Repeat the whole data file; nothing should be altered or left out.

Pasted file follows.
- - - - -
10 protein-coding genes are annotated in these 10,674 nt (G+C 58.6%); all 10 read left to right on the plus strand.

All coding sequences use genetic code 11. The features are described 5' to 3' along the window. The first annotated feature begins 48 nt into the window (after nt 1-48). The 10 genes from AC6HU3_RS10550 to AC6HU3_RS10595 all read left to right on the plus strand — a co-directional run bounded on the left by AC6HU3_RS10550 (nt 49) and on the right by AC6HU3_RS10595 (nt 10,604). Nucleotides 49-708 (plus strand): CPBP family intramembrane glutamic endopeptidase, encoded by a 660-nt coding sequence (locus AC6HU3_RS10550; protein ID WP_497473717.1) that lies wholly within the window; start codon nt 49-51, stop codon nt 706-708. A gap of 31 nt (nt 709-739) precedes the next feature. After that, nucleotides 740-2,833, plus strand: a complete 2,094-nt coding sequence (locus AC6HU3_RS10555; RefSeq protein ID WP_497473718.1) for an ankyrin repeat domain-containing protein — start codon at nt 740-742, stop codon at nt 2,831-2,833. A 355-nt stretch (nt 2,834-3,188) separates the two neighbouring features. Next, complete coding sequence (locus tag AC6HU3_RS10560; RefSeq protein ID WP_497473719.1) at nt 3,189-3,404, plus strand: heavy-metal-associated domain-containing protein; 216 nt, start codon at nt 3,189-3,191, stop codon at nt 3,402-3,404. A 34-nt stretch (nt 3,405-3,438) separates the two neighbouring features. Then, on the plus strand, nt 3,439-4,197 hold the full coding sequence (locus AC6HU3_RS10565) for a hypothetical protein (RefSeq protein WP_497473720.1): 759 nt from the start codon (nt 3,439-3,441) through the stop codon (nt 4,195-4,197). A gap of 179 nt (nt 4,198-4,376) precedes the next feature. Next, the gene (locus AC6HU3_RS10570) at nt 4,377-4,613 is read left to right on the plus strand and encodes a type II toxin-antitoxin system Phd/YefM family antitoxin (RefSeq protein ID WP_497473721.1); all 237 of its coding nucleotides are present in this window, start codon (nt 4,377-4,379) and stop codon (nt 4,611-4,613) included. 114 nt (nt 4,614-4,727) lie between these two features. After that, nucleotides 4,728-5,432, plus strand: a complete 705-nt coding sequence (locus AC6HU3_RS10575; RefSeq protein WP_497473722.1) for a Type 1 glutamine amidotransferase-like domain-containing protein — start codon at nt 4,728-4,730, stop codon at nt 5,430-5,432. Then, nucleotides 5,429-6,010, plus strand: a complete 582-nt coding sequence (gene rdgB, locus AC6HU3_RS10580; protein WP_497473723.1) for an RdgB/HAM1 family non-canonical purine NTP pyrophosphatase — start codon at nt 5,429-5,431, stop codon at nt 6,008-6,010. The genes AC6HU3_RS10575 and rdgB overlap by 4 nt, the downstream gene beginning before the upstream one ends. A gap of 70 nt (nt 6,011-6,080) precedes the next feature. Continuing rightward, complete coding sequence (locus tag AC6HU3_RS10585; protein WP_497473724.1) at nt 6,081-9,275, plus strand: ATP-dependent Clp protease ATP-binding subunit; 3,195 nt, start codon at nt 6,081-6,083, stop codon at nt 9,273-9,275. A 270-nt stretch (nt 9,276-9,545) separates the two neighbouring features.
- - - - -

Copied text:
10 protein-coding genes are annotated in these 10,674 nt (G+C 58.6%); all 10 read left to right on the plus strand.

All coding sequences use genetic code 11. The features are described 5' to 3' along the window. The first annotated feature begins 48 nt into the window (after nt 1-48). The 10 genes from AC6HU3_RS10550 to AC6HU3_RS10595 all read left to right on the plus strand — a co-directional run bounded on the left by AC6HU3_RS10550 (nt 49) and on the right by AC6HU3_RS10595 (nt 10,604). Nucleotides 49-708 (plus strand): CPBP family intramembrane glutamic endopeptidase, encoded by a 660-nt coding sequence (locus AC6HU3_RS10550; protein ID WP_497473717.1) that lies wholly within the window; start codon nt 49-51, stop codon nt 706-708. A gap of 31 nt (nt 709-739) precedes the next feature. After that, nucleotides 740-2,833, plus strand: a complete 2,094-nt coding sequence (locus AC6HU3_RS10555; RefSeq protein ID WP_497473718.1) for an ankyrin repeat domain-containing protein — start codon at nt 740-742, stop codon at nt 2,831-2,833. A 355-nt stretch (nt 2,834-3,188) separates the two neighbouring features. Next, complete coding sequence (locus tag AC6HU3_RS10560; RefSeq protein ID WP_497473719.1) at nt 3,189-3,404, plus strand: heavy-metal-associated domain-containing protein; 216 nt, start codon at nt 3,189-3,191, stop codon at nt 3,402-3,404. A 34-nt stretch (nt 3,405-3,438) separates the two neighbouring features. Then, on the plus strand, nt 3,439-4,197 hold the full coding sequence (locus AC6HU3_RS10565) for a hypothetical protein (RefSeq protein WP_497473720.1): 759 nt from the start codon (nt 3,439-3,441) through the stop codon (nt 4,195-4,197). A gap of 179 nt (nt 4,198-4,376) precedes the next feature. Next, the gene (locus AC6HU3_RS10570) at nt 4,377-4,613 is read left to right on the plus strand and encodes a type II toxin-antitoxin system Phd/YefM family antitoxin (RefSeq protein ID WP_497473721.1); all 237 of its coding nucleotides are present in this window, start codon (nt 4,377-4,379) and stop codon (nt 4,611-4,613) included. 114 nt (nt 4,614-4,727) lie between these two features. After that, nucleotides 4,728-5,432, plus strand: a complete 705-nt coding sequence (locus AC6HU3_RS10575; RefSeq protein WP_497473722.1) for a Type 1 glutamine amidotransferase-like domain-containing protein — start codon at nt 4,728-4,730, stop codon at nt 5,430-5,432. Then, nucleotides 5,429-6,010, plus strand: a complete 582-nt coding sequence (gene rdgB, locus AC6HU3_RS10580; protein WP_497473723.1) for an RdgB/HAM1 family non-canonical purine NTP pyrophosphatase — start codon at nt 5,429-5,431, stop codon at nt 6,008-6,010. The genes AC6HU3_RS10575 and rdgB overlap by 4 nt, the downstream gene beginning before the upstream one ends. A gap of 70 nt (nt 6,011-6,080) precedes the next feature. Continuing rightward, complete coding sequence (locus tag AC6HU3_RS10585; protein WP_497473724.1) at nt 6,081-9,275, plus strand: ATP-dependent Clp protease ATP-binding subunit; 3,195 nt, start codon at nt 6,081-6,083, stop codon at nt 9,273-9,275. A 270-nt stretch (nt 9,276-9,545) separates the two neighbouring features.